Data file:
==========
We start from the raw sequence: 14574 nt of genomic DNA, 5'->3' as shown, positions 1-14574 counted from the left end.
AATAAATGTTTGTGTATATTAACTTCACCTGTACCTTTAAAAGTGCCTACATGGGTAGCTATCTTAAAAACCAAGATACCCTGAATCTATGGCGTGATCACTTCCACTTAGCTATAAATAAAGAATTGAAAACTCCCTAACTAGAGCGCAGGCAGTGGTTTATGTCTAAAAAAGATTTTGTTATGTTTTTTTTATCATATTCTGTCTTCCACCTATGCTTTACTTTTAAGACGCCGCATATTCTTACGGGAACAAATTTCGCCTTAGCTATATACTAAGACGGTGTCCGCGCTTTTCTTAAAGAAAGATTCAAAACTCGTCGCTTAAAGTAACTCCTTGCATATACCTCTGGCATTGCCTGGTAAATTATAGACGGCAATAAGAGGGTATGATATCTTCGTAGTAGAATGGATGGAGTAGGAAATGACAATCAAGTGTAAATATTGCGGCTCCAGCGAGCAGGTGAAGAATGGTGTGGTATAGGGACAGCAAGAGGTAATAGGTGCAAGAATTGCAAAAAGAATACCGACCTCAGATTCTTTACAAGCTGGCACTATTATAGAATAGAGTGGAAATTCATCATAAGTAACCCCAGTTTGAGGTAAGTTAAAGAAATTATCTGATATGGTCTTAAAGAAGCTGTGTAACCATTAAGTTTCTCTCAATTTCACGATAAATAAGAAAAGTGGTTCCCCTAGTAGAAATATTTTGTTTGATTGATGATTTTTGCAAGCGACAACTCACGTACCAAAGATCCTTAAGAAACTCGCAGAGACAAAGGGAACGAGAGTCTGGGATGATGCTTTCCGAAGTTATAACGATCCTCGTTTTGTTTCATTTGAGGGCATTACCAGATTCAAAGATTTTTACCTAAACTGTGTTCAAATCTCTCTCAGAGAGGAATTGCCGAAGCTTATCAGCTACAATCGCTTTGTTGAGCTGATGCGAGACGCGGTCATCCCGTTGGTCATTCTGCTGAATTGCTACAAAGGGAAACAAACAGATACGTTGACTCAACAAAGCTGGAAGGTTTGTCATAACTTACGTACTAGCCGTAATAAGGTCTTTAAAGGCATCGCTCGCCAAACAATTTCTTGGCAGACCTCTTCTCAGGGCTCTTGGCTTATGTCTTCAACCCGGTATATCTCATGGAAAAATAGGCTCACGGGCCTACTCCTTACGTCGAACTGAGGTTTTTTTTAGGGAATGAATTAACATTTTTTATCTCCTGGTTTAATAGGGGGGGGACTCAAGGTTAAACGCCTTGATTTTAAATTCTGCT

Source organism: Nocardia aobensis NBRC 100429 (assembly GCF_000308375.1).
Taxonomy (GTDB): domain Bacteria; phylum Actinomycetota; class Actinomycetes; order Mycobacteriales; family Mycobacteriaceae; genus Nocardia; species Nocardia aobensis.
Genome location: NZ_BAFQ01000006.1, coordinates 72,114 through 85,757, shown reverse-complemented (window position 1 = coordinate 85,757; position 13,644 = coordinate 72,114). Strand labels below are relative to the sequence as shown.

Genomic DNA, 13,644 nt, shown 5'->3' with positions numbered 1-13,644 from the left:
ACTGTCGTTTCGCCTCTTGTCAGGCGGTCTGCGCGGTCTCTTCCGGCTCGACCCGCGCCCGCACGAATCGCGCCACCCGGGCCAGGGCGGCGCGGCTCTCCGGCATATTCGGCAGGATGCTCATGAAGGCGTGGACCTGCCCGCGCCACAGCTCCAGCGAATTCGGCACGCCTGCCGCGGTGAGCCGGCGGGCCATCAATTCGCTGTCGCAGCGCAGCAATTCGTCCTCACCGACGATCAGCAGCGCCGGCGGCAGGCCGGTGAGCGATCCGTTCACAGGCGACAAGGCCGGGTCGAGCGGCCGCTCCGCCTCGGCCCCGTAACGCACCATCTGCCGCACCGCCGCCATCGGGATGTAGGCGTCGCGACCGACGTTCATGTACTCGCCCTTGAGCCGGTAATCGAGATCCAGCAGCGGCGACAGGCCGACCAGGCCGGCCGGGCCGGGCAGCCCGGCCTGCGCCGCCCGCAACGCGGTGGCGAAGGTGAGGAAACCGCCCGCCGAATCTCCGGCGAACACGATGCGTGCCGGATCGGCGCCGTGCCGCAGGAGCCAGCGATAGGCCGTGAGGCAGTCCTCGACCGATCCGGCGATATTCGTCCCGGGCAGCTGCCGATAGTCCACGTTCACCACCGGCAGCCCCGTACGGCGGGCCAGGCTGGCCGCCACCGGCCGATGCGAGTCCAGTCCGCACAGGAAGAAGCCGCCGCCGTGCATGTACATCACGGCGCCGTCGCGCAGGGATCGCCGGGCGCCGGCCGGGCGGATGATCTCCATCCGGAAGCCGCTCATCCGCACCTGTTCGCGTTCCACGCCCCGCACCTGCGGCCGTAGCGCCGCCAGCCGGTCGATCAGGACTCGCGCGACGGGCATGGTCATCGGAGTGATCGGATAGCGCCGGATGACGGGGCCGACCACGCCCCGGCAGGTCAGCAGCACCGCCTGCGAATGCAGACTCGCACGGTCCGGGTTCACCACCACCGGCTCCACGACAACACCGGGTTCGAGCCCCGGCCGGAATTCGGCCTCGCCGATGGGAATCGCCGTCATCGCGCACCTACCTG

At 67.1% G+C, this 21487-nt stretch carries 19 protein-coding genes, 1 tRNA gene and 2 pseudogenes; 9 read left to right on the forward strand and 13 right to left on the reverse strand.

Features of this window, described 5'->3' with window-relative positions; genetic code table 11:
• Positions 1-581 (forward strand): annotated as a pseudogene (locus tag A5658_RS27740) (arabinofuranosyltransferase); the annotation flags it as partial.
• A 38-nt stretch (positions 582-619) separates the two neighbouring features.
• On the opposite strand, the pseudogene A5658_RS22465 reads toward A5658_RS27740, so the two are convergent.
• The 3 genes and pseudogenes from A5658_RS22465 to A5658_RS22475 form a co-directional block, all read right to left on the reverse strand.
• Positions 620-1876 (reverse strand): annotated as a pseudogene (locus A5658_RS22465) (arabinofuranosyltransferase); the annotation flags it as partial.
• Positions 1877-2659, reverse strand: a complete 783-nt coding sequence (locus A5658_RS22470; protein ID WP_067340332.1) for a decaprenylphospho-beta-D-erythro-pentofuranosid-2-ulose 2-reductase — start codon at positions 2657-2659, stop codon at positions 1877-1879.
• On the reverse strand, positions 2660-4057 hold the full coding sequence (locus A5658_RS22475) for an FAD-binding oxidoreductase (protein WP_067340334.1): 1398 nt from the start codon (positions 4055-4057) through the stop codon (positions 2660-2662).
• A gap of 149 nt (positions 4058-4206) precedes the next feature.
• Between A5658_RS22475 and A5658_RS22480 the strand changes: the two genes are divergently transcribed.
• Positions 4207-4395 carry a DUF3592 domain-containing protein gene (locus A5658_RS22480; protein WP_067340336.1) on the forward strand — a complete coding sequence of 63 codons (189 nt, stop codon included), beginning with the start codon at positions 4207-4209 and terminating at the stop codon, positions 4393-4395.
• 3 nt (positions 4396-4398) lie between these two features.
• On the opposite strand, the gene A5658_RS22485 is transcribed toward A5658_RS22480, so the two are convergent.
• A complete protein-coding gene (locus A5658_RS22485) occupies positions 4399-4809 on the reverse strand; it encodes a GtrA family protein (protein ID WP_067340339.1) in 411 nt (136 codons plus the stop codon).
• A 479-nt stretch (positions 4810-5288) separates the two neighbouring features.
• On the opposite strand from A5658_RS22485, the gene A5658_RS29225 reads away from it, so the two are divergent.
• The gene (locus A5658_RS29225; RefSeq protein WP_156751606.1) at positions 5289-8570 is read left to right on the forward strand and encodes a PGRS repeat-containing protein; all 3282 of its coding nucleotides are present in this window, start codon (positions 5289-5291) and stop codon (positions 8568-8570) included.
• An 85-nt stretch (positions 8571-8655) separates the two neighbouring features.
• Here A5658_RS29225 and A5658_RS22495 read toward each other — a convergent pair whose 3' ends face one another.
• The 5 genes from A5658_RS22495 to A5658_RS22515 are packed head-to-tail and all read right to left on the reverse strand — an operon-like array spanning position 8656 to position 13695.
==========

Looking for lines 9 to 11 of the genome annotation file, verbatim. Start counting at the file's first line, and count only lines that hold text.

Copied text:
Features of this window, described 5'->3' with window-relative positions; genetic code table 11:
• Positions 1-581 (forward strand): annotated as a pseudogene (locus tag A5658_RS27740) (arabinofuranosyltransferase); the annotation flags it as partial.
• A 38-nt stretch (positions 582-619) separates the two neighbouring features.